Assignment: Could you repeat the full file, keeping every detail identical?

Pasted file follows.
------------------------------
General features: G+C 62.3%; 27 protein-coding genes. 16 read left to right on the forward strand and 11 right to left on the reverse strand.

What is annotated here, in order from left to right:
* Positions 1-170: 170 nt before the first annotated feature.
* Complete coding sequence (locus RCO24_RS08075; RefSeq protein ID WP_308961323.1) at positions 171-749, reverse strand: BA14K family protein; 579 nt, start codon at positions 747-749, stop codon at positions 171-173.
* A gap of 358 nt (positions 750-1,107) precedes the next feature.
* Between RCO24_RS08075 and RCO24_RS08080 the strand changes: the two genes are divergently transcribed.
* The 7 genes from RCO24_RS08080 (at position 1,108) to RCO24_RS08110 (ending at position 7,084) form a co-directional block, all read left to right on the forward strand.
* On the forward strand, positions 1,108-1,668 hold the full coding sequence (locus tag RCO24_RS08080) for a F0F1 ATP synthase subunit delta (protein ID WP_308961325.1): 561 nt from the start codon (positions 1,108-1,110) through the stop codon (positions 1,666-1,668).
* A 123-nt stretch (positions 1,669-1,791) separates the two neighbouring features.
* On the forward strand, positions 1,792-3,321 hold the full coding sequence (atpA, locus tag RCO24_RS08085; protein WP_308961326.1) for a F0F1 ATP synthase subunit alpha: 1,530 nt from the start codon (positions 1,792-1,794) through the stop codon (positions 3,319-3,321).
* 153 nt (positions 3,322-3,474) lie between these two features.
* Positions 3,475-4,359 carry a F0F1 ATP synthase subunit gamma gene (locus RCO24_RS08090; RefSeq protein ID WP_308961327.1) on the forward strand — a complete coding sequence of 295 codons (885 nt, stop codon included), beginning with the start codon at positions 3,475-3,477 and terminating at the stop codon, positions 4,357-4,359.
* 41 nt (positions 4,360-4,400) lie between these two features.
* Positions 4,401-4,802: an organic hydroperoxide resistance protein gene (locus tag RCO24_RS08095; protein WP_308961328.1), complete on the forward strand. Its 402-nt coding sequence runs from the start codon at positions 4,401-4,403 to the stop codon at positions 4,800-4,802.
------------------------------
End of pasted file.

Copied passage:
General features: G+C 62.3%; 27 protein-coding genes. 16 read left to right on the forward strand and 11 right to left on the reverse strand.

What is annotated here, in order from left to right:
* Positions 1-170: 170 nt before the first annotated feature.
* Complete coding sequence (locus RCO24_RS08075; RefSeq protein ID WP_308961323.1) at positions 171-749, reverse strand: BA14K family protein; 579 nt, start codon at positions 747-749, stop codon at positions 171-173.
* A gap of 358 nt (positions 750-1,107) precedes the next feature.
* Between RCO24_RS08075 and RCO24_RS08080 the strand changes: the two genes are divergently transcribed.
* The 7 genes from RCO24_RS08080 (at position 1,108) to RCO24_RS08110 (ending at position 7,084) form a co-directional block, all read left to right on the forward strand.
* On the forward strand, positions 1,108-1,668 hold the full coding sequence (locus tag RCO24_RS08080) for a F0F1 ATP synthase subunit delta (protein ID WP_308961325.1): 561 nt from the start codon (positions 1,108-1,110) through the stop codon (positions 1,666-1,668).
* A 123-nt stretch (positions 1,669-1,791) separates the two neighbouring features.
* On the forward strand, positions 1,792-3,321 hold the full coding sequence (atpA, locus tag RCO24_RS08085; protein WP_308961326.1) for a F0F1 ATP synthase subunit alpha: 1,530 nt from the start codon (positions 1,792-1,794) through the stop codon (positions 3,319-3,321).
* 153 nt (positions 3,322-3,474) lie between these two features.
* Positions 3,475-4,359 carry a F0F1 ATP synthase subunit gamma gene (locus RCO24_RS08090; RefSeq protein ID WP_308961327.1) on the forward strand — a complete coding sequence of 295 codons (885 nt, stop codon included), beginning with the start codon at positions 3,475-3,477 and terminating at the stop codon, positions 4,357-4,359.
* 41 nt (positions 4,360-4,400) lie between these two features.
* Positions 4,401-4,802: an organic hydroperoxide resistance protein gene (locus tag RCO24_RS08095; protein WP_308961328.1), complete on the forward strand. Its 402-nt coding sequence runs from the start codon at positions 4,401-4,403 to the stop codon at positions 4,800-4,802.